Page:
Research Family: Bridging accessibility divides in academic research through Indigenous Oceanic paradigms

Submitted by Catherine M. Zeigler on
Research Family
Research Family students meeting at the “old” Burke in the back library. 2017
Research family members at the Olympia capital floor
Research Family students have advocated for COFA representation and access to health care in Washington state. This day was dedicated to COFA advocacy at the state Capitol. 2019
Research Family students meeting with the General Consul Joe Enlet who serves islanders from the Federated States of Micronesia in the Western regions of the United States.
Research Family students meeting with the General Consul Joe Enlet who serves islanders from the Federated States of Micronesia in the Western regions of the United States. 2019
Research Family students in the old Burke surrounded by cultural artifacts
The Marshallese stick chart (standing upright) is currently on display in the Culture is Living exhibit. Canoe models (center of table) and Jakied (shown at the bottom) have been the center of many educational and cultural revitalization efforts. 2013

By Rachael Tamngin and Holly Barker

Anthropology graduate student Rachael Tamngin and Pacific Islander students at the Burke Museum created the first version of “Research Family” in 2013 with the guidance of Dr. Holly Barker, Curator of Oceanic and Asian Culture. Research Family came into being as a way to activate the Pacific Islander cultural collections at the Burke and to open research opportunities for students underrepresented in research. As its name implies, Research Family brings family-like relationships into an academic context, and centers Pacific Islander students’ families, Indigenous Oceanic knowledge, values, and languages in collections-based research. 

In addition to creating family and belonging at a Predominantly White Institution, Research Family actively involves Pacific Islanders in decolonization efforts at the Burke Museum. Students learn from family and community members how to access and interpret the intellectual knowledge in the cultural collections and to represent their communities’ knowledge to the broader community in venues such as the UW Undergraduate Research Symposium. On a campus where Pacific Islander students make up 1% out of the nearly 50,000 University of Washington (UW) students, Research Family brings visibility to Pacific Islander intellectual contributions embodied in the cultural collections at the Burke Museum. Where the collections from Oceania once sat in silence before Research Family leadership, students now breathe life into the cultural pieces through storytelling, dialogue, and laughter. 

Research Family members come from various programs, fields of study, and backgrounds allowing them to approach community concerns with different skill sets and perspectives, emphasizing holistic and collaborative approaches to research. For the Pacific Islander students who created and maintain Research Family, their work uses Indigenous Oceanic research methods to cultivate connections between students’ home and university lives while supporting success in research. Students host events with significant historical importance to their communities, invite elders to the Burke to support intergenerational learning opportunities, and advocate alongside community members and leaders to address socio-economic injustices. Students maintain relationships with their ancestors through active engagement at the Burke as a means of healing intergenerational traumas and reconnecting to their respective heritages’ and cultural roots. Since the day it was formed, the interactions and experiences cultivated through Research Family help support the health of students and their broader communities.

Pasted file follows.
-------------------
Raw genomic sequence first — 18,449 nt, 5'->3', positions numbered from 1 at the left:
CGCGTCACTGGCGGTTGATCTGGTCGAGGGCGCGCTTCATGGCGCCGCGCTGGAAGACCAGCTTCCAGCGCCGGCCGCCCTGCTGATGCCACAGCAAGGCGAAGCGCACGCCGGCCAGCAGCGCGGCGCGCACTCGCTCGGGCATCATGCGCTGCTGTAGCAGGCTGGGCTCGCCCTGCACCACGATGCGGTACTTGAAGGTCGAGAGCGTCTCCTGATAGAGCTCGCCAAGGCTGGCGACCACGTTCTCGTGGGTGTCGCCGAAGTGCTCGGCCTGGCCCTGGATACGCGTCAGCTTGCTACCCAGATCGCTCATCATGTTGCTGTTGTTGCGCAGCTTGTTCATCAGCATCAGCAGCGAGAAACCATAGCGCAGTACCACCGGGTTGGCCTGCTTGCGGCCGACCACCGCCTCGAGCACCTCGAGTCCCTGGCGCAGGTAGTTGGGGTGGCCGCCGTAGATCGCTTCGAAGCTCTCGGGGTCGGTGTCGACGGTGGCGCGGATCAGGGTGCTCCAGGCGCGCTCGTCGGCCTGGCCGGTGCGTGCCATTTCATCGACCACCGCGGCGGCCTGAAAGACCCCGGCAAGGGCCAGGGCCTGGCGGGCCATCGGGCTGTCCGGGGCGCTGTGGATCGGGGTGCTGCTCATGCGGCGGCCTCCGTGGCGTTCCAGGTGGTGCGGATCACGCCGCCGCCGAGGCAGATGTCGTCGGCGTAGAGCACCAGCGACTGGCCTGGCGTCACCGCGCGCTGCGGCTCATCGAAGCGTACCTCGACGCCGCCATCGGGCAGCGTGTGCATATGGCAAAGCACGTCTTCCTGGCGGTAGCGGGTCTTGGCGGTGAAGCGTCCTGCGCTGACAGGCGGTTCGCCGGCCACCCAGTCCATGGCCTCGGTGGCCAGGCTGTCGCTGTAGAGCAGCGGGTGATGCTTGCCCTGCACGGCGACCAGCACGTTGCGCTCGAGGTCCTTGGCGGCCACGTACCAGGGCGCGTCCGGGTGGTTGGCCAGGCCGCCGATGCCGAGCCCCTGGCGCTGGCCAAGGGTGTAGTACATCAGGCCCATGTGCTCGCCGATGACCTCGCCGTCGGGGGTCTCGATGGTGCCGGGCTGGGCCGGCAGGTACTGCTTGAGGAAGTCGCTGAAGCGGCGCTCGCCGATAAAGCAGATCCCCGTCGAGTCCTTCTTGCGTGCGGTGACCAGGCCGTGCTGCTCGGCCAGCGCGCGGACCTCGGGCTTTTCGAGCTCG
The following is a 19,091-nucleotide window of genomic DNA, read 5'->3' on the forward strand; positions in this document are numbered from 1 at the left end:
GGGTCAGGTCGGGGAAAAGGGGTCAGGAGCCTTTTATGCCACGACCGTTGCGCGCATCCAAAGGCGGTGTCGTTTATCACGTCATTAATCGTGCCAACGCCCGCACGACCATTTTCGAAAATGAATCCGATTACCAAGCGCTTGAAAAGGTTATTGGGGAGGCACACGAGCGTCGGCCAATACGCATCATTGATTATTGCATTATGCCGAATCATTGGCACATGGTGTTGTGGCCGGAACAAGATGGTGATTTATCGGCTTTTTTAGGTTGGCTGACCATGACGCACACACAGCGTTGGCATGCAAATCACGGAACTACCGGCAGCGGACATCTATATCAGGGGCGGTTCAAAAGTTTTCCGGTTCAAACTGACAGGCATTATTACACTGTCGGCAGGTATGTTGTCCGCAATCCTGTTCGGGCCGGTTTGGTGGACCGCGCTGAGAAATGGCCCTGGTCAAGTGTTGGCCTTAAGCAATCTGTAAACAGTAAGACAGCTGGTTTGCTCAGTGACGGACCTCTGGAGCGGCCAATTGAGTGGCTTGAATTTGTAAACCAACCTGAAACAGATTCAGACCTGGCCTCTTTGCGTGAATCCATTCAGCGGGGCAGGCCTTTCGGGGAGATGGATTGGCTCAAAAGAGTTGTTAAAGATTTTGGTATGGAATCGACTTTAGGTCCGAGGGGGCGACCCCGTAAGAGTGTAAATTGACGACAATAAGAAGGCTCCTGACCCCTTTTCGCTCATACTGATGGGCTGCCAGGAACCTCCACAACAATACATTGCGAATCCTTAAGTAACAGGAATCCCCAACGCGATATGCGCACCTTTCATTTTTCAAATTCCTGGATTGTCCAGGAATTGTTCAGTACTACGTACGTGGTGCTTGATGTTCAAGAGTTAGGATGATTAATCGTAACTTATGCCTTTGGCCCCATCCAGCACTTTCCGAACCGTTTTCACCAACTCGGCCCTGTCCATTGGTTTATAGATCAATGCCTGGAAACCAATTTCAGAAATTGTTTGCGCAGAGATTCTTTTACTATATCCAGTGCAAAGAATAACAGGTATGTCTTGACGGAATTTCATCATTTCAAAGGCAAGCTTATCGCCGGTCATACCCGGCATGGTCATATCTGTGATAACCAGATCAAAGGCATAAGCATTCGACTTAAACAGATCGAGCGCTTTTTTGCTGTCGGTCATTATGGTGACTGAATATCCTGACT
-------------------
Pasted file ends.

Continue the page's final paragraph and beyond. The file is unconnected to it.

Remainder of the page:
In recent years, Research Family has expanded its reach to become Research Families with the support of the Center for American Indian and Indigenous Studies (CAIIS). During the 2019-2020 school year, Research Family grew from one group to several Pacific Islander-centered families focusing on the Compact of Free Association, Samoa, and Indigenous Oceanic Research Methods. The 2020-21 academic year marked the start of a Research Family for Pacific Islander graduate students led by Rachael Tamngin. Participating graduate students go beyond the University of Washington, and include Seattle University, Baylor University, and the University of Hawai’i, Manoa. Beyond Pacific Islander communities, Research Families now includes faculty and student-led, collections-based research with Black, Native, and Southeast Asian students. Research Family continues to reflect the skills and strengths of students to push the boundaries of what “traditional” research looks like in higher education in the pursuit of more equitable opportunities for marginalized communities. 

Past and present Research Family members gather at the Burke Museum to welcome in the Yapese sail that is now on display at the Burke in the Culture is Living exhibit.